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This article discusses “How to Settle a Trust After the Trustmaker Dies,” including:

  • Where is the residence of the Successor Trustee?
  • Trustees with Several Successors
  • The Successor Trustee Isn't Interested in the Job
  • What Is the Number of Beneficiaries?
  • What if There's a Trust Contest?
  • When the Estate of the Trustmaker is Taxable
  • Are Trust Assets Complicated?
  • Settling Up a Trust

A revocable living trust is a legal entity that holds a trustmaker's property and avoids the need for probate when the trustmaker—also known as the grantor—dies. Since a deceased person cannot own land, probate is required to transfer properties from the decedent's possession to the names of living beneficiaries after his or her death.  

The revocable living trust, on the other hand, owns the grantor's properties and does not die. Without engaging the probate court, those properties may be passed to beneficiaries, effectively settling the trust. When the grantor dies or becomes incapacitated, a "successor trustee" is appointed in the trust documents to handle this process, stepping in and handling the revocable trust.  

Irrevocable trusts can continue to operate after the trustmaker passes away, while most revocable trusts divide their assets and close their doors. If real estate or other properties must be sold, this could take up to 18 months, but it could take much longer. The length of time it takes to settle a revocable living trust is determined by a variety of factors.  

This article discusses “How to Settle a Trust After the Trustmaker Dies,” including:

  • Where is the residence of the Successor Trustee?
  • Trustees with Several Successors
  • The Successor Trustee Isn't Interested in the Job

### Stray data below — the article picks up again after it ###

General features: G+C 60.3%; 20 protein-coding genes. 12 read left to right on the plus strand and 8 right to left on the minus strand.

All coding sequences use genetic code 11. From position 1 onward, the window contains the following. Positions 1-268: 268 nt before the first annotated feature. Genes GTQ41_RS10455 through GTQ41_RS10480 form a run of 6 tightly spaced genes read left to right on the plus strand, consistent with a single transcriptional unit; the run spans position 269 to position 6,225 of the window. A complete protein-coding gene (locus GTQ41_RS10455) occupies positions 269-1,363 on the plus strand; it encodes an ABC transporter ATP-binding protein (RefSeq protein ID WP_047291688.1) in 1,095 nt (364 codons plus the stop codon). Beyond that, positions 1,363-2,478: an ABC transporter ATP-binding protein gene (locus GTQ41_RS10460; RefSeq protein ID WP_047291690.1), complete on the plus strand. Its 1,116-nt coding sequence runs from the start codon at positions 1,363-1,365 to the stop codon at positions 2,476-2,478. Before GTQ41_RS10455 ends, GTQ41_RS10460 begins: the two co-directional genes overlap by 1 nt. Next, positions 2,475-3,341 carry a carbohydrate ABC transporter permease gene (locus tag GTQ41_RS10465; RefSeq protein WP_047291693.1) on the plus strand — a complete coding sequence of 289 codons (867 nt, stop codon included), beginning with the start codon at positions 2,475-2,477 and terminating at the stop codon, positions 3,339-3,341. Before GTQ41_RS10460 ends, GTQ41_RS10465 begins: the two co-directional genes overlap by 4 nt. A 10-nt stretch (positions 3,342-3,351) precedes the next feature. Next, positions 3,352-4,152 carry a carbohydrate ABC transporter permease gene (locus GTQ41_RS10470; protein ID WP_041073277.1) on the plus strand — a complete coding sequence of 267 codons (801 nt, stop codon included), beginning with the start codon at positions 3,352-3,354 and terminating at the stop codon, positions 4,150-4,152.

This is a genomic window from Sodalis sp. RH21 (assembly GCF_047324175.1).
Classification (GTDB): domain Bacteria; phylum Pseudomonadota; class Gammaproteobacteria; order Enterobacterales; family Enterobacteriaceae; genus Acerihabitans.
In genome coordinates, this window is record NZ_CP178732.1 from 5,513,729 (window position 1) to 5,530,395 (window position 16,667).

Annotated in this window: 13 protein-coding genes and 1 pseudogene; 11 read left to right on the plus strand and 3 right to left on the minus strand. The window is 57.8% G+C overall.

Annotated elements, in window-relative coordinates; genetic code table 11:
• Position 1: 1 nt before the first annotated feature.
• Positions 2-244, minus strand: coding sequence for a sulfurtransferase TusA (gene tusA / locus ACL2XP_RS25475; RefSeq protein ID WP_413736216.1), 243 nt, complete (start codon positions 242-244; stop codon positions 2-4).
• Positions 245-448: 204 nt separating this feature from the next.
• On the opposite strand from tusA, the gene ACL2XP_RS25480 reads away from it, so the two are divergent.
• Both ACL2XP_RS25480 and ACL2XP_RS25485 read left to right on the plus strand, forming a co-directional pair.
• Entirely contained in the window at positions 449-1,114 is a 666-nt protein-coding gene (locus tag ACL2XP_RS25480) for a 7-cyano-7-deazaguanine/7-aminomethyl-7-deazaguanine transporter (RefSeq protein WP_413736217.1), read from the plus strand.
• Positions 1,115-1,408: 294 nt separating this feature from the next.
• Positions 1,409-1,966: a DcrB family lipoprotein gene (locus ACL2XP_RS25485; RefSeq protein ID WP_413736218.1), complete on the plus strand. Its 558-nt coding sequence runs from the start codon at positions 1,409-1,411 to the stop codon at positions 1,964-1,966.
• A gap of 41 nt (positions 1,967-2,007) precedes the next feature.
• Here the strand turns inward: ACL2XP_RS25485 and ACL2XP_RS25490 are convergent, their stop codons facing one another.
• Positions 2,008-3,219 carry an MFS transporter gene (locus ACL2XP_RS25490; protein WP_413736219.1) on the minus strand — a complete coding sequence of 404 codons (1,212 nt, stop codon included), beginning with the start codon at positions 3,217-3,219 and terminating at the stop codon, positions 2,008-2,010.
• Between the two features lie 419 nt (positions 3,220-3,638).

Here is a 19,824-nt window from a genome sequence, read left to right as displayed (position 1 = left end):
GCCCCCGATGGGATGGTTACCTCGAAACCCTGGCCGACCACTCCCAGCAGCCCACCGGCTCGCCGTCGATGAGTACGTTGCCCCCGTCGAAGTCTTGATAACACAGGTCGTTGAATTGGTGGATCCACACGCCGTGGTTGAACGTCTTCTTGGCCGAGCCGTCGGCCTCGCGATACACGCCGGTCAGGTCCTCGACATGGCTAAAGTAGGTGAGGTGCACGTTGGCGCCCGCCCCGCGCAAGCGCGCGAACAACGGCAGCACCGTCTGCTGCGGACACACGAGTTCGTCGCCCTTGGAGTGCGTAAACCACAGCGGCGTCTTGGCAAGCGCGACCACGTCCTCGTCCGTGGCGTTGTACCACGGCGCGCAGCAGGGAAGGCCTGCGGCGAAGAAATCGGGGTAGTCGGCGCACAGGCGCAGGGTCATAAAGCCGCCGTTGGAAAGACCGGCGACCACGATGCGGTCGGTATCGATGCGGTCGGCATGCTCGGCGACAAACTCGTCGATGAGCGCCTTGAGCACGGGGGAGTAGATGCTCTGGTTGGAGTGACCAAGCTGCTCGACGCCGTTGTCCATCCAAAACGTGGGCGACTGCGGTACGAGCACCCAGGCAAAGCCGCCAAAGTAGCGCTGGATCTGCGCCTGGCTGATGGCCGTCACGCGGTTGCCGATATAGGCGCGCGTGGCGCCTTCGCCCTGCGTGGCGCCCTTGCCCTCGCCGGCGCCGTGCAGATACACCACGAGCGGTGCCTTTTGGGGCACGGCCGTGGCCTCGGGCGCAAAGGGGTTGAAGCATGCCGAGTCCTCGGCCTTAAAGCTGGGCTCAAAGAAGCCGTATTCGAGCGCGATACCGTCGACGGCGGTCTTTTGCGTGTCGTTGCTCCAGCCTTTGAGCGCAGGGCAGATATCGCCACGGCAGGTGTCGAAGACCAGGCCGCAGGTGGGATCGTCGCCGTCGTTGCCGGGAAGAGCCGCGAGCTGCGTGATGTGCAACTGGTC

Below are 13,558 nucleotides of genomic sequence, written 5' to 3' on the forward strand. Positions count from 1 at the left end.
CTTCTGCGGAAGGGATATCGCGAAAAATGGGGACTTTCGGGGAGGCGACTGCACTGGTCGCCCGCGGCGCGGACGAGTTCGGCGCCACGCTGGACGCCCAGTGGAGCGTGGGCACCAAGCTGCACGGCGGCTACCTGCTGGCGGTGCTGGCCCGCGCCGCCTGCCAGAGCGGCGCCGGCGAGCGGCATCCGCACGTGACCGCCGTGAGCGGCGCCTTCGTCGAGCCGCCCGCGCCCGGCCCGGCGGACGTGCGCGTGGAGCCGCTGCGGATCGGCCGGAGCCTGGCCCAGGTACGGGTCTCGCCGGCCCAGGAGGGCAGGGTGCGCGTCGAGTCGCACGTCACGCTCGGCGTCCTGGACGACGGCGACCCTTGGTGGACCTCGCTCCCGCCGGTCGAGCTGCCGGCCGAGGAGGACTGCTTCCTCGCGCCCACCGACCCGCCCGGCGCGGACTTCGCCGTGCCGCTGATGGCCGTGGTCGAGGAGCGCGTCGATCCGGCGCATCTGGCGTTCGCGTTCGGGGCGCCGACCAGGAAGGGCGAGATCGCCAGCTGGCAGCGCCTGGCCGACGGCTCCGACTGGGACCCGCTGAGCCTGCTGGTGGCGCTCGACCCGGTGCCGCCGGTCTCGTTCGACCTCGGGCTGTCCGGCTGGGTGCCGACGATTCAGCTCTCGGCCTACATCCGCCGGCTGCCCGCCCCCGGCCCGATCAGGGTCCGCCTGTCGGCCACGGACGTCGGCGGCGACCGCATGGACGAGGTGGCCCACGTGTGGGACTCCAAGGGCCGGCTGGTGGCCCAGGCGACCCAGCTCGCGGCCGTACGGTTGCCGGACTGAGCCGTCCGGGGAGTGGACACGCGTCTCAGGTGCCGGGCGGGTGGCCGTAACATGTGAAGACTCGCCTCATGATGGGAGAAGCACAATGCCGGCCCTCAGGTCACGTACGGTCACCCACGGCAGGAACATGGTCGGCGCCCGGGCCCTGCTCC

• What Is the Number of Beneficiaries?
  • What if There's a Trust Contest?
  • When the Estate of the Trustmaker is Taxable
  • Are Trust Assets Complicated?
  • Settling Up a Trust

Where is the residence of the Successor Trustee?  

With modern technology, the location of the successor trustee in relation to the living trust shouldn't be a big deal, but it can be, particularly when an attorney is assisting with the trust settlement and the attorney is local.  

Successor trustees who live close to their lawyers can drop by their office at any time with questions. When the successor trustee lives out of town or in another state, quick meetings like this are impossible. The nearest the successor trustee is to the attorney and the trust's operations base, the faster tasks can be completed.  

Trustees with Several Successors  

Some grantors appoint two or three co-trustees in the event that they die or become incapacitated. This will inevitably cause complications and delays, particularly if the trust's formation documents stipulate that all trustees must agree before any action can be taken.  

Trustees may discuss, negotiate, or squabble for days or even weeks. This is particularly true when the grantor appoints two or more adult children as successor trustees.  

The Successor Trustee Isn't Interested in the Job  

Grantors should always consult with their prospective successor trustees to ensure that they are able to take on the role, but this does not always happen. And if it does, it won't stop anyone from agreeing in Year 1 while the trust documents are being drawn up, just to change their mind 25 years later.